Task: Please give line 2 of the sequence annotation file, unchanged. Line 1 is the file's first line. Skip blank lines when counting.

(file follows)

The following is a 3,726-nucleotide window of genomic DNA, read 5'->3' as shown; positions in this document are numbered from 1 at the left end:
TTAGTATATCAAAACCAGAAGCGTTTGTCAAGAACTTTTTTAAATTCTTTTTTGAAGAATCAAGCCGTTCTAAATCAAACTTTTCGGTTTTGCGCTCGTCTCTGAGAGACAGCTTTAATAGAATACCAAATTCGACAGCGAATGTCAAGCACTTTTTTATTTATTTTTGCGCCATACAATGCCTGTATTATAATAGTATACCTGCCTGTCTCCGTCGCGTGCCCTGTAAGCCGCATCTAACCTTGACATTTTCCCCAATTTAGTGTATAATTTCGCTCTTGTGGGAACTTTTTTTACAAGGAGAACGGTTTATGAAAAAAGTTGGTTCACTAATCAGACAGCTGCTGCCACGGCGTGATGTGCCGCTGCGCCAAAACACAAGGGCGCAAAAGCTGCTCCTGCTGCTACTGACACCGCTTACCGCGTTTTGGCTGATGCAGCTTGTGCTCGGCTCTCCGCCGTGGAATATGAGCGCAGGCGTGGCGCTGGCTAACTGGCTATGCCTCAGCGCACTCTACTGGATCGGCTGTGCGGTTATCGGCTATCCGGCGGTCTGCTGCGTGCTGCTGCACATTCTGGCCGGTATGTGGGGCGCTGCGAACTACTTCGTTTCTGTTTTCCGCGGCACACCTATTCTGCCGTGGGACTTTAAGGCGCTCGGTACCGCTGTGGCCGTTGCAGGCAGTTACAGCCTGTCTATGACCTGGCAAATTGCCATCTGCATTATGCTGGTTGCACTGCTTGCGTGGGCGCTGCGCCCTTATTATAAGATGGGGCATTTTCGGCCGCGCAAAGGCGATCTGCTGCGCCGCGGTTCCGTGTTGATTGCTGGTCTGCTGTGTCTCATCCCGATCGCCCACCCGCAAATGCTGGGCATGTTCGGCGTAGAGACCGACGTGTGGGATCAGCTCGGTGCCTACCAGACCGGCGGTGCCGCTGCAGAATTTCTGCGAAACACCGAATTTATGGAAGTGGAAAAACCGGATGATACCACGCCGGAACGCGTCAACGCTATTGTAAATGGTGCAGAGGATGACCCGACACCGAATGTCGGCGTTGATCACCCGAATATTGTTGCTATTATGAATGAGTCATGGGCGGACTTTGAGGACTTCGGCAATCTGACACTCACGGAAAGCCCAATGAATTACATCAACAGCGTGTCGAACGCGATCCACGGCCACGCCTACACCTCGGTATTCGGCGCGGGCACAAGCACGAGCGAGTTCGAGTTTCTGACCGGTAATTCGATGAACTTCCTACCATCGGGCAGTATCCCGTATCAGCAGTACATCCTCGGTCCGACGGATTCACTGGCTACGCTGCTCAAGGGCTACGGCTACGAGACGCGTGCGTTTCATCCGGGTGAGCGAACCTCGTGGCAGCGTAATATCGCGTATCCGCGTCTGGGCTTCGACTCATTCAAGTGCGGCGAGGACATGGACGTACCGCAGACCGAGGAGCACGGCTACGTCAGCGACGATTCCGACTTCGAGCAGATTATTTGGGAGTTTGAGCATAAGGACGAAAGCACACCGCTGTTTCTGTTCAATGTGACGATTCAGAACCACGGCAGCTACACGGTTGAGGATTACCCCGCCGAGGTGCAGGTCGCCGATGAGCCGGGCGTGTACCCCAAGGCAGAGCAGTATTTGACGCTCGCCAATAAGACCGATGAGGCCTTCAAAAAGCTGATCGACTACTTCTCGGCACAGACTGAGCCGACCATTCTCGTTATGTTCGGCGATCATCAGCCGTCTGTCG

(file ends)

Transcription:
TTAGTATATCAAAACCAGAAGCGTTTGTCAAGAACTTTTTTAAATTCTTTTTTGAAGAATCAAGCCGTTCTAAATCAAACTTTTCGGTTTTGCGCTCGTCTCTGAGAGACAGCTTTAATAGAATACCAAATTCGACAGCGAATGTCAAGCACTTTTTTATTTATTTTTGCGCCATACAATGCCTGTATTATAATAGTATACCTGCCTGTCTCCGTCGCGTGCCCTGTAAGCCGCATCTAACCTTGACATTTTCCCCAATTTAGTGTATAATTTCGCTCTTGTGGGAACTTTTTTTACAAGGAGAACGGTTTATGAAAAAAGTTGGTTCACTAATCAGACAGCTGCTGCCACGGCGTGATGTGCCGCTGCGCCAAAACACAAGGGCGCAAAAGCTGCTCCTGCTGCTACTGACACCGCTTACCGCGTTTTGGCTGATGCAGCTTGTGCTCGGCTCTCCGCCGTGGAATATGAGCGCAGGCGTGGCGCTGGCTAACTGGCTATGCCTCAGCGCACTCTACTGGATCGGCTGTGCGGTTATCGGCTATCCGGCGGTCTGCTGCGTGCTGCTGCACATTCTGGCCGGTATGTGGGGCGCTGCGAACTACTTCGTTTCTGTTTTCCGCGGCACACCTATTCTGCCGTGGGACTTTAAGGCGCTCGGTACCGCTGTGGCCGTTGCAGGCAGTTACAGCCTGTCTATGACCTGGCAAATTGCCATCTGCATTATGCTGGTTGCACTGCTTGCGTGGGCGCTGCGCCCTTATTATAAGATGGGGCATTTTCGGCCGCGCAAAGGCGATCTGCTGCGCCGCGGTTCCGTGTTGATTGCTGGTCTGCTGTGTCTCATCCCGATCGCCCACCCGCAAATGCTGGGCATGTTCGGCGTAGAGACCGACGTGTGGGATCAGCTCGGTGCCTACCAGACCGGCGGTGCCGCTGCAGAATTTCTGCGAAACACCGAATTTATGGAAGTGGAAAAACCGGATGATACCACGCCGGAACGCGTCAACGCTATTGTAAATGGTGCAGAGGATGACCCGACACCGAATGTCGGCGTTGATCACCCGAATATTGTTGCTATTATGAATGAGTCATGGGCGGACTTTGAGGACTTCGGCAATCTGACACTCACGGAAAGCCCAATGAATTACATCAACAGCGTGTCGAACGCGATCCACGGCCACGCCTACACCTCGGTATTCGGCGCGGGCACAAGCACGAGCGAGTTCGAGTTTCTGACCGGTAATTCGATGAACTTCCTACCATCGGGCAGTATCCCGTATCAGCAGTACATCCTCGGTCCGACGGATTCACTGGCTACGCTGCTCAAGGGCTACGGCTACGAGACGCGTGCGTTTCATCCGGGTGAGCGAACCTCGTGGCAGCGTAATATCGCGTATCCGCGTCTGGGCTTCGACTCATTCAAGTGCGGCGAGGACATGGACGTACCGCAGACCGAGGAGCACGGCTACGTCAGCGACGATTCCGACTTCGAGCAGATTATTTGGGAGTTTGAGCATAAGGACGAAAGCACACCGCTGTTTCTGTTCAATGTGACGATTCAGAACCACGGCAGCTACACGGTTGAGGATTACCCCGCCGAGGTGCAGGTCGCCGATGAGCCGGGCGTGTACCCCAAGGCAGAGCAGTATTTGACGCTCGCCAATAAGACCGATGAGGCCTTCAAAAAGCTGATCGACTACTTCTCGGCACAGACTGAGCCGACCATTCTCGTTATGTTCGGCGATCATCAGCCGTCTGTCG